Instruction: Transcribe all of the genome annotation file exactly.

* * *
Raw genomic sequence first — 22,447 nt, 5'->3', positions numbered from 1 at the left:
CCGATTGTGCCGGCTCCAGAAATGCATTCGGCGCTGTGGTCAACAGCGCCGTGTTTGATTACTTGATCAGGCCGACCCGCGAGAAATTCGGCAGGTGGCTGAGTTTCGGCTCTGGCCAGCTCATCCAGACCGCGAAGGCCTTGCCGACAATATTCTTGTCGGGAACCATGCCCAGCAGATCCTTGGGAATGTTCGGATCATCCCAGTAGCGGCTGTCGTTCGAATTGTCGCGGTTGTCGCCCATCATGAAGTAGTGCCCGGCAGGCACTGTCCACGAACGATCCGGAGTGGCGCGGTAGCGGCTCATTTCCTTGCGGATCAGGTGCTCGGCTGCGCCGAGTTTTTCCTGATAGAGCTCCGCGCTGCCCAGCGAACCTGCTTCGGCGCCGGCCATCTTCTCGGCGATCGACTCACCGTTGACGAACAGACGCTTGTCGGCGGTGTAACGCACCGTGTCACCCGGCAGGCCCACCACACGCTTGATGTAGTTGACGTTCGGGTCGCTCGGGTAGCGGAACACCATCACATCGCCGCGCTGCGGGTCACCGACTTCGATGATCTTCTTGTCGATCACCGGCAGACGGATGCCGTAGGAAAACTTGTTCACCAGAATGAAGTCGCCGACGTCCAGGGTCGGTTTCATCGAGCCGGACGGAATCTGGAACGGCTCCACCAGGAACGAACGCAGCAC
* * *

Raw genomic sequence first — 22,447 nt, 5'->3', positions numbered from 1 at the left:
CCGATTGTGCCGGCTCCAGAAATGCATTCGGCGCTGTGGTCAACAGCGCCGTGTTTGATTACTTGATCAGGCCGACCCGCGAGAAATTCGGCAGGTGGCTGAGTTTCGGCTCTGGCCAGCTCATCCAGACCGCGAAGGCCTTGCCGACAATATTCTTGTCGGGAACCATGCCCAGCAGATCCTTGGGAATGTTCGGATCATCCCAGTAGCGGCTGTCGTTCGAATTGTCGCGGTTGTCGCCCATCATGAAGTAGTGCCCGGCAGGCACTGTCCACGAACGATCCGGAGTGGCGCGGTAGCGGCTCATTTCCTTGCGGATCAGGTGCTCGGCTGCGCCGAGTTTTTCCTGATAGAGCTCCGCGCTGCCCAGCGAACCTGCTTCGGCGCCGGCCATCTTCTCGGCGATCGACTCACCGTTGACGAACAGACGCTTGTCGGCGGTGTAACGCACCGTGTCACCCGGCAGGCCCACCACACGCTTGATGTAGTTGACGTTCGGGTCGCTCGGGTAGCGGAACACCATCACATCGCCGCGCTGCGGGTCACCGACTTCGATGATCTTCTTGTCGATCACCGGCAGACGGATGCCGTAGGAAAACTTGTTCACCAGAATGAAGTCGCCGACGTCCAGGGTCGGTTTCATCGAGCCGGACGGAATCTGGAACGGCTCCACCAGGAACGAACGCAGCAC